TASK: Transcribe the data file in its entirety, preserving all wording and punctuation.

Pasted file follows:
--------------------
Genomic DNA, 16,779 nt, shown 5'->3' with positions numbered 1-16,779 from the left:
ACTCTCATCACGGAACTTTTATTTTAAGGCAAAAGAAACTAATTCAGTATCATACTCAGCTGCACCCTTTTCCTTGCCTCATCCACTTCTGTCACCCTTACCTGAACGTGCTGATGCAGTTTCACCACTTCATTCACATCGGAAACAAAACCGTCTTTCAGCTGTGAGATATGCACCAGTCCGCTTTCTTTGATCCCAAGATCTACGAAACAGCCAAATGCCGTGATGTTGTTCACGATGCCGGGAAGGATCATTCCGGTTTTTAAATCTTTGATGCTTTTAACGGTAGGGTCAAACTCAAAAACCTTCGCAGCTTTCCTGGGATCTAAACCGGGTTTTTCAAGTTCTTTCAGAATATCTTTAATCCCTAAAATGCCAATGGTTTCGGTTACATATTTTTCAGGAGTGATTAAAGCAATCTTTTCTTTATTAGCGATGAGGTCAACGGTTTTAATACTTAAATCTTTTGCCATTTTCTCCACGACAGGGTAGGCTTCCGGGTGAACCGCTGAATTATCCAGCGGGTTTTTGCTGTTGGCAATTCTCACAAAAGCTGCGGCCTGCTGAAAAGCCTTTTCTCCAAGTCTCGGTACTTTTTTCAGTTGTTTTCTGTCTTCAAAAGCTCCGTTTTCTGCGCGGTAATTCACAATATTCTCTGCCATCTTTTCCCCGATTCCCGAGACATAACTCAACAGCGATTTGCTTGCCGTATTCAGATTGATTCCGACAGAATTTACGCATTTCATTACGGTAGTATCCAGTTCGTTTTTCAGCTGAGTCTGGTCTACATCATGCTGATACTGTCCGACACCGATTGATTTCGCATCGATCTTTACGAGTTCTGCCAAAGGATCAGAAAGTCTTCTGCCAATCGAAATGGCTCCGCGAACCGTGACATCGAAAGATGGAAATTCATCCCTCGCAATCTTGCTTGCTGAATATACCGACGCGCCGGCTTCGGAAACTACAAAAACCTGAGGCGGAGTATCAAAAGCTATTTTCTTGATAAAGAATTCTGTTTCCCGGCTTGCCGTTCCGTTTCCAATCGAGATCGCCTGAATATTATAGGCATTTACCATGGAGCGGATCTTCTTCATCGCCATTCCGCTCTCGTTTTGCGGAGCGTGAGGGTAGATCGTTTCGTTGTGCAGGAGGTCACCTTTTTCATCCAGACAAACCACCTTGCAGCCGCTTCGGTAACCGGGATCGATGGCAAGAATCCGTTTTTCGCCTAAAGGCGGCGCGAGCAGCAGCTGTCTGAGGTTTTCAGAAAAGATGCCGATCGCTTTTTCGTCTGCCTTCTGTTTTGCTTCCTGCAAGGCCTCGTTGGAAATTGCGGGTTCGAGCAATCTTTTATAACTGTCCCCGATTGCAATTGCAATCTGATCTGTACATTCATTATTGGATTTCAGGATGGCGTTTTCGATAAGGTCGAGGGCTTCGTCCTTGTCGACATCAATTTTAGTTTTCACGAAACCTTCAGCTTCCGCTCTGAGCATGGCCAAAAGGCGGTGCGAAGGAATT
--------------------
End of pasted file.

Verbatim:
Genomic DNA, 16,779 nt, shown 5'->3' with positions numbered 1-16,779 from the left:
ACTCTCATCACGGAACTTTTATTTTAAGGCAAAAGAAACTAATTCAGTATCATACTCAGCTGCACCCTTTTCCTTGCCTCATCCACTTCTGTCACCCTTACCTGAACGTGCTGATGCAGTTTCACCACTTCATTCACATCGGAAACAAAACCGTCTTTCAGCTGTGAGATATGCACCAGTCCGCTTTCTTTGATCCCAAGATCTACGAAACAGCCAAATGCCGTGATGTTGTTCACGATGCCGGGAAGGATCATTCCGGTTTTTAAATCTTTGATGCTTTTAACGGTAGGGTCAAACTCAAAAACCTTCGCAGCTTTCCTGGGATCTAAACCGGGTTTTTCAAGTTCTTTCAGAATATCTTTAATCCCTAAAATGCCAATGGTTTCGGTTACATATTTTTCAGGAGTGATTAAAGCAATCTTTTCTTTATTAGCGATGAGGTCAACGGTTTTAATACTTAAATCTTTTGCCATTTTCTCCACGACAGGGTAGGCTTCCGGGTGAACCGCTGAATTATCCAGCGGGTTTTTGCTGTTGGCAATTCTCACAAAAGCTGCGGCCTGCTGAAAAGCCTTTTCTCCAAGTCTCGGTACTTTTTTCAGTTGTTTTCTGTCTTCAAAAGCTCCGTTTTCTGCGCGGTAATTCACAATATTCTCTGCCATCTTTTCCCCGATTCCCGAGACATAACTCAACAGCGATTTGCTTGCCGTATTCAGATTGATTCCGACAGAATTTACGCATTTCATTACGGTAGTATCCAGTTCGTTTTTCAGCTGAGTCTGGTCTACATCATGCTGATACTGTCCGACACCGATTGATTTCGCATCGATCTTTACGAGTTCTGCCAAAGGATCAGAAAGTCTTCTGCCAATCGAAATGGCTCCGCGAACCGTGACATCGAAAGATGGAAATTCATCCCTCGCAATCTTGCTTGCTGAATATACCGACGCGCCGGCTTCGGAAACTACAAAAACCTGAGGCGGAGTATCAAAAGCTATTTTCTTGATAAAGAATTCTGTTTCCCGGCTTGCCGTTCCGTTTCCAATCGAGATCGCCTGAATATTATAGGCATTTACCATGGAGCGGATCTTCTTCATCGCCATTCCGCTCTCGTTTTGCGGAGCGTGAGGGTAGATCGTTTCGTTGTGCAGGAGGTCACCTTTTTCATCCAGACAAACCACCTTGCAGCCGCTTCGGTAACCGGGATCGATGGCAAGAATCCGTTTTTCGCCTAAAGGCGGCGCGAGCAGCAGCTGTCTGAGGTTTTCAGAAAAGATGCCGATCGCTTTTTCGTCTGCCTTCTGTTTTGCTTCCTGCAAGGCCTCGTTGGAAATTGCGGGTTCGAGCAATCTTTTATAACTGTCCCCGATTGCAATTGCAATCTGATCTGTACATTCATTATTGGATTTCAGGATGGCGTTTTCGATAAGGTCGAGGGCTTCGTCCTTGTCGACATCAATTTTAGTTTTCACGAAACCTTCAGCTTCCGCTCTGAGCATGGCCAAAAGGCGGTGCGAAGGAATT